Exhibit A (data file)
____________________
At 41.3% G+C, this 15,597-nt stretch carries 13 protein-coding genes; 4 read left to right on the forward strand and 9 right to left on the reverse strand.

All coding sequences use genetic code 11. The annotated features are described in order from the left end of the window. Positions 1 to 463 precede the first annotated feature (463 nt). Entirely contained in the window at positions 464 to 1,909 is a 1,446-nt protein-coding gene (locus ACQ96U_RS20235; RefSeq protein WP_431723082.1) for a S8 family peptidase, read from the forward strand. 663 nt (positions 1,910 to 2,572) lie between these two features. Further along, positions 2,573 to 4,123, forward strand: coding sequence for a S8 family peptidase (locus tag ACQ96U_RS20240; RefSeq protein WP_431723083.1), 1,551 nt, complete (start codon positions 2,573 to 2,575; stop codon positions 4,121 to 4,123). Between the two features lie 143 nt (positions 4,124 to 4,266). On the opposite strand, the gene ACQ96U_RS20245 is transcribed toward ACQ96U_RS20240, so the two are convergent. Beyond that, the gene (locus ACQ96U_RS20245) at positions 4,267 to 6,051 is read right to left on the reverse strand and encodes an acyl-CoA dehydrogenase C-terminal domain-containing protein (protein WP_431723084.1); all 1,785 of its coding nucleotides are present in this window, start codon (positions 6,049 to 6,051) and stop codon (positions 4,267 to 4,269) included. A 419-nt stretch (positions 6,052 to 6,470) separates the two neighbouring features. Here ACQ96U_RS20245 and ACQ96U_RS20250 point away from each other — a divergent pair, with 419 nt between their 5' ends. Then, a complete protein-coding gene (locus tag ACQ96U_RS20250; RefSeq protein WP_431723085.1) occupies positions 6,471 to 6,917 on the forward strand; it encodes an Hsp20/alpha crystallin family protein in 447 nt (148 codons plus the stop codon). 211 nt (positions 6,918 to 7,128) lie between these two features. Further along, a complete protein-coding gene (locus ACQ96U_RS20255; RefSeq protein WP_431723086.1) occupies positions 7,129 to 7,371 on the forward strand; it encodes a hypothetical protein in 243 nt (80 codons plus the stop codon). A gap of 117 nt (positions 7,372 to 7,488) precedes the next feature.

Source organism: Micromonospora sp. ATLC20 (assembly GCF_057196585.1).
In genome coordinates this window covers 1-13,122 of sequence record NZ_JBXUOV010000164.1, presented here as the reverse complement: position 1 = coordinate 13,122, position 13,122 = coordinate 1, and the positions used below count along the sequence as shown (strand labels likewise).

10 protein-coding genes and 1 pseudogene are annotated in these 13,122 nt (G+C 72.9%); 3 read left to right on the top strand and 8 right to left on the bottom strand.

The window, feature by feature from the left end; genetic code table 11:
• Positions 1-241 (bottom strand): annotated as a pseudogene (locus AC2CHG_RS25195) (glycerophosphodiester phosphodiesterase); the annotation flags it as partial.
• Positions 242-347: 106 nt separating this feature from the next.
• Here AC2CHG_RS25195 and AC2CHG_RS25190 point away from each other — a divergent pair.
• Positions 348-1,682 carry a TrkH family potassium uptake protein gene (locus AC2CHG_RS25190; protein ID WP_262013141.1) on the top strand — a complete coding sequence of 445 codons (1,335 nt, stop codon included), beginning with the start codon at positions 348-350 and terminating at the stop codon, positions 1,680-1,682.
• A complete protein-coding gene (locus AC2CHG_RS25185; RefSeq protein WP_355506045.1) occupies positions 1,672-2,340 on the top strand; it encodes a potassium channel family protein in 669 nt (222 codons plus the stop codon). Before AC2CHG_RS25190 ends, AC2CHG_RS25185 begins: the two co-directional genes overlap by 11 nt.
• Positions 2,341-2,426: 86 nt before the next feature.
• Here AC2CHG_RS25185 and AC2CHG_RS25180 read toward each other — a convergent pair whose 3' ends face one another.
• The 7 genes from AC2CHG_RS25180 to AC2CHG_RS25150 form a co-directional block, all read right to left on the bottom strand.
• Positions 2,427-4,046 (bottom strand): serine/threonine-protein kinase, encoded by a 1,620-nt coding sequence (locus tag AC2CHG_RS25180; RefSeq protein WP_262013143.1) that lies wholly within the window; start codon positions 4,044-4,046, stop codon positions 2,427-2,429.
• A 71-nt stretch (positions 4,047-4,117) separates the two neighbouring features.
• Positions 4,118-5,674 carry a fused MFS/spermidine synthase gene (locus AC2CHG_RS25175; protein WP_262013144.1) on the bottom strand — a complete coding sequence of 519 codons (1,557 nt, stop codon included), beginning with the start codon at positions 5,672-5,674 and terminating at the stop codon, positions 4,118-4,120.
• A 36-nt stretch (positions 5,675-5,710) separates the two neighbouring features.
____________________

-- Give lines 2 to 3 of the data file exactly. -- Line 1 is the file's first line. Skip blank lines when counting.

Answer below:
All coding sequences use genetic code 11. The annotated features are described in order from the left end of the window. Positions 1 to 463 precede the first annotated feature (463 nt). Entirely contained in the window at positions 464 to 1,909 is a 1,446-nt protein-coding gene (locus ACQ96U_RS20235; RefSeq protein WP_431723082.1) for a S8 family peptidase, read from the forward strand. 663 nt (positions 1,910 to 2,572) lie between these two features. Further along, positions 2,573 to 4,123, forward strand: coding sequence for a S8 family peptidase (locus tag ACQ96U_RS20240; RefSeq protein WP_431723083.1), 1,551 nt, complete (start codon positions 2,573 to 2,575; stop codon positions 4,121 to 4,123). Between the two features lie 143 nt (positions 4,124 to 4,266). On the opposite strand, the gene ACQ96U_RS20245 is transcribed toward ACQ96U_RS20240, so the two are convergent. Beyond that, the gene (locus ACQ96U_RS20245) at positions 4,267 to 6,051 is read right to left on the reverse strand and encodes an acyl-CoA dehydrogenase C-terminal domain-containing protein (protein WP_431723084.1); all 1,785 of its coding nucleotides are present in this window, start codon (positions 6,049 to 6,051) and stop codon (positions 4,267 to 4,269) included. A 419-nt stretch (positions 6,052 to 6,470) separates the two neighbouring features. Here ACQ96U_RS20245 and ACQ96U_RS20250 point away from each other — a divergent pair, with 419 nt between their 5' ends. Then, a complete protein-coding gene (locus tag ACQ96U_RS20250; RefSeq protein WP_431723085.1) occupies positions 6,471 to 6,917 on the forward strand; it encodes an Hsp20/alpha crystallin family protein in 447 nt (148 codons plus the stop codon). 211 nt (positions 6,918 to 7,128) lie between these two features. Further along, a complete protein-coding gene (locus ACQ96U_RS20255; RefSeq protein WP_431723086.1) occupies positions 7,129 to 7,371 on the forward strand; it encodes a hypothetical protein in 243 nt (80 codons plus the stop codon). A gap of 117 nt (positions 7,372 to 7,488) precedes the next feature.

Source organism: Micromonospora sp. ATLC20 (assembly GCF_057196585.1).